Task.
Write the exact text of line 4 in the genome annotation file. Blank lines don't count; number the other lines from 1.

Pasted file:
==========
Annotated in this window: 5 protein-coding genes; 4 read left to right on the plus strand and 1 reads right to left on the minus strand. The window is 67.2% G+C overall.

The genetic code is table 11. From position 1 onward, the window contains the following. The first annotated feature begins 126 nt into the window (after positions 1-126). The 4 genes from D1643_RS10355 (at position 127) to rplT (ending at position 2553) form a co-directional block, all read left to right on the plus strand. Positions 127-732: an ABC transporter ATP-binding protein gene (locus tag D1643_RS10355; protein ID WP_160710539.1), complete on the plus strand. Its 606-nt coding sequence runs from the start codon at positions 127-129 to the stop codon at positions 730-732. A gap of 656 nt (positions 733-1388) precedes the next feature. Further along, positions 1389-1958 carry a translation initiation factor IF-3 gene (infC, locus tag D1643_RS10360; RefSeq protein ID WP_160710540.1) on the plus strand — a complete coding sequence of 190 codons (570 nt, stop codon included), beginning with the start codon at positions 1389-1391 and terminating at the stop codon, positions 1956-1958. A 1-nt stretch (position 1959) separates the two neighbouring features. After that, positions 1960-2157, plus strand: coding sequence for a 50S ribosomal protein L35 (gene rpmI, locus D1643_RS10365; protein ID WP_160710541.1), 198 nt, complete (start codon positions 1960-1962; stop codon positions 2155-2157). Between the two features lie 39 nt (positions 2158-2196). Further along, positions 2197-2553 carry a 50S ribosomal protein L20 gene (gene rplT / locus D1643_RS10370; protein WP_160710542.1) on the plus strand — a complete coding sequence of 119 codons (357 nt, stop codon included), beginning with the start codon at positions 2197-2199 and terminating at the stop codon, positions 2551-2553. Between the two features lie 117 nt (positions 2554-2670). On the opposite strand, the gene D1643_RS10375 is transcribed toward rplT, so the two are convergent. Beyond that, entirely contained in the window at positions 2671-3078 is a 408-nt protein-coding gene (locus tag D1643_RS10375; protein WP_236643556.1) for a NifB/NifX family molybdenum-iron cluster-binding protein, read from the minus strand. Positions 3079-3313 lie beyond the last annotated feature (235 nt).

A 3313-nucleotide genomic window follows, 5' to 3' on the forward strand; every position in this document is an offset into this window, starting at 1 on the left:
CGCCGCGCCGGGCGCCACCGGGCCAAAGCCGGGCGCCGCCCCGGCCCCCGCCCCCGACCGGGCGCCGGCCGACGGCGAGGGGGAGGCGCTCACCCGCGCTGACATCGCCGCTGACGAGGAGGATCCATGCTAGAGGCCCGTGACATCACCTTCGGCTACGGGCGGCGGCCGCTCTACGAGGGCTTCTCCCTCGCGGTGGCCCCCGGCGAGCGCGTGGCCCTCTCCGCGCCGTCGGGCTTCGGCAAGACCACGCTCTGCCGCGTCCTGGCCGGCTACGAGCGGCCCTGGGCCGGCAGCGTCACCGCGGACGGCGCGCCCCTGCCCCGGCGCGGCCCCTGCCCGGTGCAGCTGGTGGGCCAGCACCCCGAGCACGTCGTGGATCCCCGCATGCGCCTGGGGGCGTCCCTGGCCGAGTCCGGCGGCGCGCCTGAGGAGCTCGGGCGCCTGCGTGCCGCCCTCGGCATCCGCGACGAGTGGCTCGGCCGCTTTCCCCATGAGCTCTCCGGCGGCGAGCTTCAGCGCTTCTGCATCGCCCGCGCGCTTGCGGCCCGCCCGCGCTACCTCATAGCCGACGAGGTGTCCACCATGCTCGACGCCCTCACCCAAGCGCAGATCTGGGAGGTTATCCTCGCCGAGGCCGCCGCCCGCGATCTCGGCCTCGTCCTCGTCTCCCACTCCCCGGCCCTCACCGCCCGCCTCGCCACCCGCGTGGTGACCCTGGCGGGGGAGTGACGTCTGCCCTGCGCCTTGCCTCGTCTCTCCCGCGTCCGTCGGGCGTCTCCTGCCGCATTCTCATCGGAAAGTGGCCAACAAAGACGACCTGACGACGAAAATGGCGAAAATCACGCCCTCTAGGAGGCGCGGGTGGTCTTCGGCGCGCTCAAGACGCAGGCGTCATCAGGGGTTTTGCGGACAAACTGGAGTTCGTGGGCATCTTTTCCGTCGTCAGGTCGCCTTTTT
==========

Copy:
CGCCGCGCCGGGCGCCACCGGGCCAAAGCCGGGCGCCGCCCCGGCCCCCGCCCCCGACCGGGCGCCGGCCGACGGCGAGGGGGAGGCGCTCACCCGCGCTGACATCGCCGCTGACGAGGAGGATCCATGCTAGAGGCCCGTGACATCACCTTCGGCTACGGGCGGCGGCCGCTCTACGAGGGCTTCTCCCTCGCGGTGGCCCCCGGCGAGCGCGTGGCCCTCTCCGCGCCGTCGGGCTTCGGCAAGACCACGCTCTGCCGCGTCCTGGCCGGCTACGAGCGGCCCTGGGCCGGCAGCGTCACCGCGGACGGCGCGCCCCTGCCCCGGCGCGGCCCCTGCCCGGTGCAGCTGGTGGGCCAGCACCCCGAGCACGTCGTGGATCCCCGCATGCGCCTGGGGGCGTCCCTGGCCGAGTCCGGCGGCGCGCCTGAGGAGCTCGGGCGCCTGCGTGCCGCCCTCGGCATCCGCGACGAGTGGCTCGGCCGCTTTCCCCATGAGCTCTCCGGCGGCGAGCTTCAGCGCTTCTGCATCGCCCGCGCGCTTGCGGCCCGCCCGCGCTACCTCATAGCCGACGAGGTGTCCACCATGCTCGACGCCCTCACCCAAGCGCAGATCTGGGAGGTTATCCTCGCCGAGGCCGCCGCCCGCGATCTCGGCCTCGTCCTCGTCTCCCACTCCCCGGCCCTCACCGCCCGCCTCGCCACCCGCGTGGTGACCCTGGCGGGGGAGTGACGTCTGCCCTGCGCCTTGCCTCGTCTCTCCCGCGTCCGTCGGGCGTCTCCTGCCGCATTCTCATCGGAAAGTGGCCAACAAAGACGACCTGACGACGAAAATGGCGAAAATCACGCCCTCTAGGAGGCGCGGGTGGTCTTCGGCGCGCTCAAGACGCAGGCGTCATCAGGGGTTTTGCGGACAAACTGGAGTTCGTGGGCATCTTTTCCGTCGTCAGGTCGCCTTTTT